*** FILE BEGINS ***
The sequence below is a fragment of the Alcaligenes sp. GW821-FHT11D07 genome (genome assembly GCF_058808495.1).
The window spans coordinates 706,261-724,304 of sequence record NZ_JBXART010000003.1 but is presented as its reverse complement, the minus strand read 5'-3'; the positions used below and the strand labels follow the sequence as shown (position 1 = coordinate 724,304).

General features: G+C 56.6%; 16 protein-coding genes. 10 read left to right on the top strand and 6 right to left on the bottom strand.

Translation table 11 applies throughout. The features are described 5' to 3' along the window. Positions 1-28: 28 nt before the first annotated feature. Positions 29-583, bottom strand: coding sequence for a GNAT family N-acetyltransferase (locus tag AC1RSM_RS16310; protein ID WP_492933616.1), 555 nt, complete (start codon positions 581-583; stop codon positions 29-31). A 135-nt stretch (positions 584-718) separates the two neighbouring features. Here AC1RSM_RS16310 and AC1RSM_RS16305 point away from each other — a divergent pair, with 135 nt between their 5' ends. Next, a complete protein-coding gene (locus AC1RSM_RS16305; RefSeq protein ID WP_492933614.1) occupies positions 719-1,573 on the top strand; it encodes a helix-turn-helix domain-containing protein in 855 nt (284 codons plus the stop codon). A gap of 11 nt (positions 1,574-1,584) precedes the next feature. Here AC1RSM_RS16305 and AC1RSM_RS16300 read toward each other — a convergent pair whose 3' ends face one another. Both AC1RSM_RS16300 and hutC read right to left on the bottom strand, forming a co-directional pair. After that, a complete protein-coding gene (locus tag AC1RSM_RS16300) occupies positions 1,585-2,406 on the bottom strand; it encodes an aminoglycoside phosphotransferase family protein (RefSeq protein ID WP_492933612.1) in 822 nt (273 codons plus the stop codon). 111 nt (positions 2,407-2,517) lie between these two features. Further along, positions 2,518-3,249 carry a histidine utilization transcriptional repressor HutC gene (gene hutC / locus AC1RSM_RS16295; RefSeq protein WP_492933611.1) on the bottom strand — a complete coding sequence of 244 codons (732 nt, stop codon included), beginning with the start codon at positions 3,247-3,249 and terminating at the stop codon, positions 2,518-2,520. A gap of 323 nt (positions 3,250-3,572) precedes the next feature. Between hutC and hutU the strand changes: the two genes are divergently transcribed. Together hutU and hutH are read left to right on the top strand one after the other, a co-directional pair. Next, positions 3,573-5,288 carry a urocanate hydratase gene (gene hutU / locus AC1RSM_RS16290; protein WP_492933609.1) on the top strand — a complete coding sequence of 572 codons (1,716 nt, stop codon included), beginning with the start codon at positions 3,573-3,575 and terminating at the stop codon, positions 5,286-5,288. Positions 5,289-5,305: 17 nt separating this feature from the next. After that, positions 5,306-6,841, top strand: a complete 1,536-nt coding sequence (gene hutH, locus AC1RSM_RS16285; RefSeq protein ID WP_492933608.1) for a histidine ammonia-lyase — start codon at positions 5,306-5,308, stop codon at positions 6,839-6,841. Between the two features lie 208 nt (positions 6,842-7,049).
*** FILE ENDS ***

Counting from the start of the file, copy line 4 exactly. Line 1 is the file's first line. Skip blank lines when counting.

Translation table 11 applies throughout. The features are described 5' to 3' along the window. Positions 1-28: 28 nt before the first annotated feature. Positions 29-583, bottom strand: coding sequence for a GNAT family N-acetyltransferase (locus tag AC1RSM_RS16310; protein ID WP_492933616.1), 555 nt, complete (start codon positions 581-583; stop codon positions 29-31). A 135-nt stretch (positions 584-718) separates the two neighbouring features. Here AC1RSM_RS16310 and AC1RSM_RS16305 point away from each other — a divergent pair, with 135 nt between their 5' ends. Next, a complete protein-coding gene (locus AC1RSM_RS16305; RefSeq protein ID WP_492933614.1) occupies positions 719-1,573 on the top strand; it encodes a helix-turn-helix domain-containing protein in 855 nt (284 codons plus the stop codon). A gap of 11 nt (positions 1,574-1,584) precedes the next feature. Here AC1RSM_RS16305 and AC1RSM_RS16300 read toward each other — a convergent pair whose 3' ends face one another. Both AC1RSM_RS16300 and hutC read right to left on the bottom strand, forming a co-directional pair. After that, a complete protein-coding gene (locus tag AC1RSM_RS16300) occupies positions 1,585-2,406 on the bottom strand; it encodes an aminoglycoside phosphotransferase family protein (RefSeq protein ID WP_492933612.1) in 822 nt (273 codons plus the stop codon). 111 nt (positions 2,407-2,517) lie between these two features. Further along, positions 2,518-3,249 carry a histidine utilization transcriptional repressor HutC gene (gene hutC / locus AC1RSM_RS16295; RefSeq protein WP_492933611.1) on the bottom strand — a complete coding sequence of 244 codons (732 nt, stop codon included), beginning with the start codon at positions 3,247-3,249 and terminating at the stop codon, positions 2,518-2,520. A gap of 323 nt (positions 3,250-3,572) precedes the next feature. Between hutC and hutU the strand changes: the two genes are divergently transcribed. Together hutU and hutH are read left to right on the top strand one after the other, a co-directional pair. Next, positions 3,573-5,288 carry a urocanate hydratase gene (gene hutU / locus AC1RSM_RS16290; protein WP_492933609.1) on the top strand — a complete coding sequence of 572 codons (1,716 nt, stop codon included), beginning with the start codon at positions 3,573-3,575 and terminating at the stop codon, positions 5,286-5,288. Positions 5,289-5,305: 17 nt separating this feature from the next. After that, positions 5,306-6,841, top strand: a complete 1,536-nt coding sequence (gene hutH, locus AC1RSM_RS16285; RefSeq protein ID WP_492933608.1) for a histidine ammonia-lyase — start codon at positions 5,306-5,308, stop codon at positions 6,839-6,841. Between the two features lie 208 nt (positions 6,842-7,049).